• iskinder

      There is no doubt that the international prices of gasoline affect the Mexican economy. However, what affects moreour society is the government’s dependency on Pemex to fund the national budget (at arate of 30/40% every year).

    • David L. Allison

      Perhaps the IVA should be expanded to include luxury cars, yachts, airplanes and air travel tickets along with an increase in the income taxes of the Mexican one percent of truly wealthy. In fact, such a plan would be a great idea for the USA as well, along with an increase in the inheritance taxes on all estates over 4 or 5 million dollars.

  • doximom

    EPN is taking lessons from Obama, blaming his predecessor on his failings…. Shame.

    • David L. Allison

      Difference is that Obama was provably correct in blaming Bush’s unpaid for illegal invasion of Iraq and his unpaid for tax cuts on the wealthy for much of the US economic problems when Obama was elected. EPN has only made the allegation without providing any data.

      Part of the economic problems in Mexico are a direct result of the US advocacy for fracking all over the world, increasing water pollution and lowering the world price of oil. OPEC and especially our friends the Saudis have been dumping oil as fast as they can pump it as they recognize that the decades of oil dependency for energy are coming to an end much more quickly than anticipated. They have all, including Mexico, depleting reserves as fast as possible generating a fire sale atmosphere world wide.

      • Tampa

        So how does fracking in the US which lowered the cost of oil contribute to rising gasoline prices in Mexico?

        • David L. Allison

          Not just in the US but in all of the countries in which the US (and corporations) took fracking into mainstream, dropping the value of oil with its oversupply drove countries like Mexico, dependent on oil revenues to privatize their public resources and introduce ‘free market’ i.e. uncontrolled rises in the cost of gasoline in order to raise necessary funds to run the government. Neoliberalism and austerity are a failure greater than public ownership ever could be.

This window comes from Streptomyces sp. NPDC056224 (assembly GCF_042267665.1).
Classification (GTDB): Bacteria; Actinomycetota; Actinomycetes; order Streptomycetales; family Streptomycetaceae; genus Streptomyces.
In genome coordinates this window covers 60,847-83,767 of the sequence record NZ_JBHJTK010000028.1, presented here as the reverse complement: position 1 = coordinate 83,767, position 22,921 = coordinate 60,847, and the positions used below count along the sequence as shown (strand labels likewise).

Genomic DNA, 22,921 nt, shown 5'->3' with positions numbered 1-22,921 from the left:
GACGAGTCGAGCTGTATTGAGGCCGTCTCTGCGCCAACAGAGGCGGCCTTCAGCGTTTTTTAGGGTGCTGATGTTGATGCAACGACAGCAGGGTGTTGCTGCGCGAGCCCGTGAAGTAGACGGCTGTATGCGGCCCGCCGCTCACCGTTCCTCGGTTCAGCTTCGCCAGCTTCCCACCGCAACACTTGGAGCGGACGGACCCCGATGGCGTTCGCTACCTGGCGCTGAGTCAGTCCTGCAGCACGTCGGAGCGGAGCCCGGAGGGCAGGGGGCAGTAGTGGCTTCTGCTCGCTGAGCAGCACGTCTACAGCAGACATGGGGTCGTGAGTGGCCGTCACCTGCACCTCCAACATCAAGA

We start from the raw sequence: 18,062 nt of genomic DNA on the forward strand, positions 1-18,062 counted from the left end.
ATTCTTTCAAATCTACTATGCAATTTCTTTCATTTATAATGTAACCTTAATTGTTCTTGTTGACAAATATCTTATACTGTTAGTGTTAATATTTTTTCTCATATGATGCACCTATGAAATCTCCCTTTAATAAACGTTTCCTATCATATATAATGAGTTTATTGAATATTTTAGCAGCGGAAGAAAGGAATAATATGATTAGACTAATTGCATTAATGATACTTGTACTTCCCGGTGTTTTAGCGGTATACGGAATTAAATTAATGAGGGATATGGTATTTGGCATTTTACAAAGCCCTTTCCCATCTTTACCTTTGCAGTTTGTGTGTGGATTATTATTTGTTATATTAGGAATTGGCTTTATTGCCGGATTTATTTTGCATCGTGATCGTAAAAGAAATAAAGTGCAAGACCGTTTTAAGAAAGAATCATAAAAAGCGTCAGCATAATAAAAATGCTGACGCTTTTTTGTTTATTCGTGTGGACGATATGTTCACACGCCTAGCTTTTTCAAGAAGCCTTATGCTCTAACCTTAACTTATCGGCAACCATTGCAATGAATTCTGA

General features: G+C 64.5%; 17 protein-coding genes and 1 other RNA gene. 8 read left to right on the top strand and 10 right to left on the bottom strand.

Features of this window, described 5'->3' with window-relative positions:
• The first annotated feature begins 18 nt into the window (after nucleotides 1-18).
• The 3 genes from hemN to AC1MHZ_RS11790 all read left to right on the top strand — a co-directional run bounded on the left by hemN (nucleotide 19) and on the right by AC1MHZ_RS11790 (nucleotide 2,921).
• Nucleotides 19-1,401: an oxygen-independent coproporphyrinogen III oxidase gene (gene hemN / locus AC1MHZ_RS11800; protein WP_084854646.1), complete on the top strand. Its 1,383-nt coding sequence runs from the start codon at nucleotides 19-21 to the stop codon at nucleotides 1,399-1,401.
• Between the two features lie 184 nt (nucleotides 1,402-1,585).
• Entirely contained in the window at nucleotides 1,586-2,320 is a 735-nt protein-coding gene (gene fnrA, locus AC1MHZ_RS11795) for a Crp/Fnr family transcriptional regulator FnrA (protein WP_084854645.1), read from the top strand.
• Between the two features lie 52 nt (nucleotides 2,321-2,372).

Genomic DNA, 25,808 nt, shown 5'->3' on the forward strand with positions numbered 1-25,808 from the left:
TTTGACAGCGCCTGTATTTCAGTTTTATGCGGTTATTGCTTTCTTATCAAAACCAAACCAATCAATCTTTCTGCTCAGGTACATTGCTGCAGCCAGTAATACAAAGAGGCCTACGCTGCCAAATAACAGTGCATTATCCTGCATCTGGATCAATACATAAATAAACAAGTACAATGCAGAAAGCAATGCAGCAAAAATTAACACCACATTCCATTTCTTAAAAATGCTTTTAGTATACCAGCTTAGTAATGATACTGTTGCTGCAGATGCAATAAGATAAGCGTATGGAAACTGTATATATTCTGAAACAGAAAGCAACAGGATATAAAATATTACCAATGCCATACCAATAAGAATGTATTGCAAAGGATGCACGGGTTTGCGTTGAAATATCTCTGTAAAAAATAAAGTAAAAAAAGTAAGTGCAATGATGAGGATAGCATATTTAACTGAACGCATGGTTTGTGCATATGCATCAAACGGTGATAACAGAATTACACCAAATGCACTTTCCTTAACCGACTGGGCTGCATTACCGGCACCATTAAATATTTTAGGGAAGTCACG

• Praise Kek

    This is what happens after all these years of oil nationalization. It will take a long time to shake out all of the corruption in PEMEX. Healthy competition and investment in Mexico will help.

    In the US the price of oil goes up and down frequently, why not let the same happen in Mexico?

  • JG
  • Peña Nieto is following Obama’s script. It’s Bush’s fault! It’s Calderon’s fault!

    • David L. Allison

      The difference is that the destruction of the US economy was in large part paid for by unpaid for tax cuts on the rich going back to Reagan and never reversed by the Democrats and unpaid for illegal war in Iraq and the corruption of the Military Industrial Complex all driven by Bush. So, yes it was Bush’s fault, regardless of the lies and mis-directions of the Republicans and their right wing allies.

      As for Calderon, The President and his supporters need to provide some data to back up his neoliberal allegations. He may be right but this abrupt increase in price may prove to be more damaging than the problem that the administration was trying to solve.

      • Praise Kek

        ^^^^^^nonsense on stilts^^^^^^^

  • cooncats

    Denationalize Pemex if you want reasonably priced fuel.

    • David L. Allison

      You dream the impossible dream of the benefits of the alleged “free market”. It is all controlled by international cartels of oil producers and speculators. The internal conspiracies will simply transfer the income of the Mexican people to the transnational corporations. Prices will not come down from privatization of the public trust resources. The corruption will simply shift from public to private operations.

      Why does PN not close the theft of gasoline and sales of the stolen gasoline by the cartels in the open market? Because he does not believe the pictures and the data supplied by his own enforcement officials? If the price of essential goods is being raised 20%, the minimum wage should be raised by at least an equal amount. Is it possible that Mexico, like the United States, could raise taxes only on the very wealthy to pay for the necessary subsidies and payments for education and basic necessities?

  • Davido

    Its pretty low to play the blame game….look, mexico is such a beautiful country the tourism alone can rake in billions focus on improving the lives of all the citizens and not self, if the country grows economically everyone benefits, free education isnt a bad idea for lower income families from primary to tertiary it has worked in many other countries criminal activites can be lowered by education.. from and early stage.
    raising the price on gas by 20% is only going to increase everything else thats dependant on fuel.. thats almost everything …. this system of governance isnt working anymore the people need more power over governments.